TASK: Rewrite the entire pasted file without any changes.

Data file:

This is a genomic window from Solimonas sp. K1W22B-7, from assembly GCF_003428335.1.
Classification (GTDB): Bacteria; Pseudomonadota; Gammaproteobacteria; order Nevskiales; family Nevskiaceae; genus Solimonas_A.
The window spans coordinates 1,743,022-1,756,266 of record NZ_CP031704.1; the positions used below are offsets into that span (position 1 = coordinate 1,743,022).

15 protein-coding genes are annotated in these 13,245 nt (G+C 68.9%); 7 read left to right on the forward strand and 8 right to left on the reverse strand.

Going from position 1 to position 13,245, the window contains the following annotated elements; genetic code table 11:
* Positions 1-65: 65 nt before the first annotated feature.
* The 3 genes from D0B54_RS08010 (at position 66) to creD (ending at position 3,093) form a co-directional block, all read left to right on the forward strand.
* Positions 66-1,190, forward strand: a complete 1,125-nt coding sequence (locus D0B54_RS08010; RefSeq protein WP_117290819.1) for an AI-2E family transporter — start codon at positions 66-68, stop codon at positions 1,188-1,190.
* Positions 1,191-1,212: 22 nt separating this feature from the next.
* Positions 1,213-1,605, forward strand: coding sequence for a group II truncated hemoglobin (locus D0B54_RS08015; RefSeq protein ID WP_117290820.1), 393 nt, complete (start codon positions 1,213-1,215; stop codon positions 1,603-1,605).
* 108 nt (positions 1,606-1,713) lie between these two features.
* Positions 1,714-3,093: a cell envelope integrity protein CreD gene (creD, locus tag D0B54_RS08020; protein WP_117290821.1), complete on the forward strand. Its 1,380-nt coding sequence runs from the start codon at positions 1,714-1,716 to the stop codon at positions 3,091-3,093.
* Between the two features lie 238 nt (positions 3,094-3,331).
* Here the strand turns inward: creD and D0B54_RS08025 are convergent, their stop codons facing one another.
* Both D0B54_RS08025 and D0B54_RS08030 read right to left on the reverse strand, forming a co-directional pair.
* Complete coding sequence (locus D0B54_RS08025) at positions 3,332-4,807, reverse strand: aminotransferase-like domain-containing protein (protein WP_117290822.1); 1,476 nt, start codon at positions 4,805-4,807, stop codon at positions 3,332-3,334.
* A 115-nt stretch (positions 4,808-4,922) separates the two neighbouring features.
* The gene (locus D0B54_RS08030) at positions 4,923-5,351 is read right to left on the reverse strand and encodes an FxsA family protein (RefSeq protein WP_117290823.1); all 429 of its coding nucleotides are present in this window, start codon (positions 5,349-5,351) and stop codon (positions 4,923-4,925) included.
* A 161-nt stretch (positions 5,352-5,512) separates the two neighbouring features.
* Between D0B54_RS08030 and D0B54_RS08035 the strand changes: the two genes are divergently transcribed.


This is a genomic window from Solimonas sp. K1W22B-7, from assembly GCF_003428335.1.
Classification (GTDB): Bacteria; Pseudomonadota; Gammaproteobacteria; order Nevskiales; family Nevskiaceae; genus Solimonas_A.
The window spans coordinates 1,743,022-1,756,266 of record NZ_CP031704.1; the positions used below are offsets into that span (position 1 = coordinate 1,743,022).

15 protein-coding genes are annotated in these 13,245 nt (G+C 68.9%); 7 read left to right on the forward strand and 8 right to left on the reverse strand.

Going from position 1 to position 13,245, the window contains the following annotated elements; genetic code table 11:
* Positions 1-65: 65 nt before the first annotated feature.
* The 3 genes from D0B54_RS08010 (at position 66) to creD (ending at position 3,093) form a co-directional block, all read left to right on the forward strand.
* Positions 66-1,190, forward strand: a complete 1,125-nt coding sequence (locus D0B54_RS08010; RefSeq protein WP_117290819.1) for an AI-2E family transporter — start codon at positions 66-68, stop codon at positions 1,188-1,190.
* Positions 1,191-1,212: 22 nt separating this feature from the next.
* Positions 1,213-1,605, forward strand: coding sequence for a group II truncated hemoglobin (locus D0B54_RS08015; RefSeq protein ID WP_117290820.1), 393 nt, complete (start codon positions 1,213-1,215; stop codon positions 1,603-1,605).
* 108 nt (positions 1,606-1,713) lie between these two features.
* Positions 1,714-3,093: a cell envelope integrity protein CreD gene (creD, locus tag D0B54_RS08020; protein WP_117290821.1), complete on the forward strand. Its 1,380-nt coding sequence runs from the start codon at positions 1,714-1,716 to the stop codon at positions 3,091-3,093.
* Between the two features lie 238 nt (positions 3,094-3,331).
* Here the strand turns inward: creD and D0B54_RS08025 are convergent, their stop codons facing one another.
* Both D0B54_RS08025 and D0B54_RS08030 read right to left on the reverse strand, forming a co-directional pair.
* Complete coding sequence (locus D0B54_RS08025) at positions 3,332-4,807, reverse strand: aminotransferase-like domain-containing protein (protein WP_117290822.1); 1,476 nt, start codon at positions 4,805-4,807, stop codon at positions 3,332-3,334.
* A 115-nt stretch (positions 4,808-4,922) separates the two neighbouring features.
* The gene (locus D0B54_RS08030) at positions 4,923-5,351 is read right to left on the reverse strand and encodes an FxsA family protein (RefSeq protein WP_117290823.1); all 429 of its coding nucleotides are present in this window, start codon (positions 5,349-5,351) and stop codon (positions 4,923-4,925) included.
* A 161-nt stretch (positions 5,352-5,512) separates the two neighbouring features.
* Between D0B54_RS08030 and D0B54_RS08035 the strand changes: the two genes are divergently transcribed.